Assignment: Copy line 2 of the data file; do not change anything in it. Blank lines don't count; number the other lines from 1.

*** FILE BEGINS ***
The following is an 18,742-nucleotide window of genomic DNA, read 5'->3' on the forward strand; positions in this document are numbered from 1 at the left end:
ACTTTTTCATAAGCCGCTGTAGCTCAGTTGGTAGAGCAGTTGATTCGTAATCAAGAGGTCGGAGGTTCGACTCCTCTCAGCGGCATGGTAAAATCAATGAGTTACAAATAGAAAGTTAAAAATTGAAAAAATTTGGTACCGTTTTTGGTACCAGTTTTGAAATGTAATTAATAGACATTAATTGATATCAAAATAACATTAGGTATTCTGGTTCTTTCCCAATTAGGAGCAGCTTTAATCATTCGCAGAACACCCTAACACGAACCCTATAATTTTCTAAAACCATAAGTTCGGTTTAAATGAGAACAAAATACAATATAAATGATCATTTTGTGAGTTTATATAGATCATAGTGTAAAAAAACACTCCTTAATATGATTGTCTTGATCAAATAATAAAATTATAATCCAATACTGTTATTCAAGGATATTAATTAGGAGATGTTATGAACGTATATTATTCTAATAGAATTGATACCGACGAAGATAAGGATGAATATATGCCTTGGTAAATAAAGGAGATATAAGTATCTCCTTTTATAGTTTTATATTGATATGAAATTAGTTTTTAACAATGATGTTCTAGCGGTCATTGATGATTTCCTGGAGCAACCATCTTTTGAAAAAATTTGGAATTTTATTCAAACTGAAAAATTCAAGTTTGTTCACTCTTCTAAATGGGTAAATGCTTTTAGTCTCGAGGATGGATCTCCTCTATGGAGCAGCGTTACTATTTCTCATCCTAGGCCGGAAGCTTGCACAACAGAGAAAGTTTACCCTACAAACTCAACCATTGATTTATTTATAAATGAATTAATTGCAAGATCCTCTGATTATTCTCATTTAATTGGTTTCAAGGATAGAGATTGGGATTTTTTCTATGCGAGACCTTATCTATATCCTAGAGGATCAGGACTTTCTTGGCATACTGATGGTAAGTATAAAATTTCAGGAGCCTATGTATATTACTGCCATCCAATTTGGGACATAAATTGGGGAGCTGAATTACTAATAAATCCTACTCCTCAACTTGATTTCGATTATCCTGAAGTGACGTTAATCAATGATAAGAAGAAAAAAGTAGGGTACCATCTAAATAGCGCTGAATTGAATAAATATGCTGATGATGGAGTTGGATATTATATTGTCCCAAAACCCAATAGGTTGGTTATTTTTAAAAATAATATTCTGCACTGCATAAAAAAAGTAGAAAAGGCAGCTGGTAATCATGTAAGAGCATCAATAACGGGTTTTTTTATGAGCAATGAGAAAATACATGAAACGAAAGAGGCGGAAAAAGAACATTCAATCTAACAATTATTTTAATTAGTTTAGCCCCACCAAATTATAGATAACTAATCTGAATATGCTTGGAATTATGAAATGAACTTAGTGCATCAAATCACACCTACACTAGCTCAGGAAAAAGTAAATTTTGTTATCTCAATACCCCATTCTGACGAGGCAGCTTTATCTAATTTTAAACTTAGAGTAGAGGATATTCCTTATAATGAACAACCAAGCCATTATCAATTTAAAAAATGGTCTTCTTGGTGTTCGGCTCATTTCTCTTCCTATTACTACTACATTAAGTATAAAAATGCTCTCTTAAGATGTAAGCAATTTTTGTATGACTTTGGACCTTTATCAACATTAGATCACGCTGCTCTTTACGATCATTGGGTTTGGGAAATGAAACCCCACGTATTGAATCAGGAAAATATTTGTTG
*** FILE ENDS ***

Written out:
ACTTTTTCATAAGCCGCTGTAGCTCAGTTGGTAGAGCAGTTGATTCGTAATCAAGAGGTCGGAGGTTCGACTCCTCTCAGCGGCATGGTAAAATCAATGAGTTACAAATAGAAAGTTAAAAATTGAAAAAATTTGGTACCGTTTTTGGTACCAGTTTTGAAATGTAATTAATAGACATTAATTGATATCAAAATAACATTAGGTATTCTGGTTCTTTCCCAATTAGGAGCAGCTTTAATCATTCGCAGAACACCCTAACACGAACCCTATAATTTTCTAAAACCATAAGTTCGGTTTAAATGAGAACAAAATACAATATAAATGATCATTTTGTGAGTTTATATAGATCATAGTGTAAAAAAACACTCCTTAATATGATTGTCTTGATCAAATAATAAAATTATAATCCAATACTGTTATTCAAGGATATTAATTAGGAGATGTTATGAACGTATATTATTCTAATAGAATTGATACCGACGAAGATAAGGATGAATATATGCCTTGGTAAATAAAGGAGATATAAGTATCTCCTTTTATAGTTTTATATTGATATGAAATTAGTTTTTAACAATGATGTTCTAGCGGTCATTGATGATTTCCTGGAGCAACCATCTTTTGAAAAAATTTGGAATTTTATTCAAACTGAAAAATTCAAGTTTGTTCACTCTTCTAAATGGGTAAATGCTTTTAGTCTCGAGGATGGATCTCCTCTATGGAGCAGCGTTACTATTTCTCATCCTAGGCCGGAAGCTTGCACAACAGAGAAAGTTTACCCTACAAACTCAACCATTGATTTATTTATAAATGAATTAATTGCAAGATCCTCTGATTATTCTCATTTAATTGGTTTCAAGGATAGAGATTGGGATTTTTTCTATGCGAGACCTTATCTATATCCTAGAGGATCAGGACTTTCTTGGCATACTGATGGTAAGTATAAAATTTCAGGAGCCTATGTATATTACTGCCATCCAATTTGGGACATAAATTGGGGAGCTGAATTACTAATAAATCCTACTCCTCAACTTGATTTCGATTATCCTGAAGTGACGTTAATCAATGATAAGAAGAAAAAAGTAGGGTACCATCTAAATAGCGCTGAATTGAATAAATATGCTGATGATGGAGTTGGATATTATATTGTCCCAAAACCCAATAGGTTGGTTATTTTTAAAAATAATATTCTGCACTGCATAAAAAAAGTAGAAAAGGCAGCTGGTAATCATGTAAGAGCATCAATAACGGGTTTTTTTATGAGCAATGAGAAAATACATGAAACGAAAGAGGCGGAAAAAGAACATTCAATCTAACAATTATTTTAATTAGTTTAGCCCCACCAAATTATAGATAACTAATCTGAATATGCTTGGAATTATGAAATGAACTTAGTGCATCAAATCACACCTACACTAGCTCAGGAAAAAGTAAATTTTGTTATCTCAATACCCCATTCTGACGAGGCAGCTTTATCTAATTTTAAACTTAGAGTAGAGGATATTCCTTATAATGAACAACCAAGCCATTATCAATTTAAAAAATGGTCTTCTTGGTGTTCGGCTCATTTCTCTTCCTATTACTACTACATTAAGTATAAAAATGCTCTCTTAAGATGTAAGCAATTTTTGTATGACTTTGGACCTTTATCAACATTAGATCACGCTGCTCTTTACGATCATTGGGTTTGGGAAATGAAACCCCACGTATTGAATCAGGAAAATATTTGTTG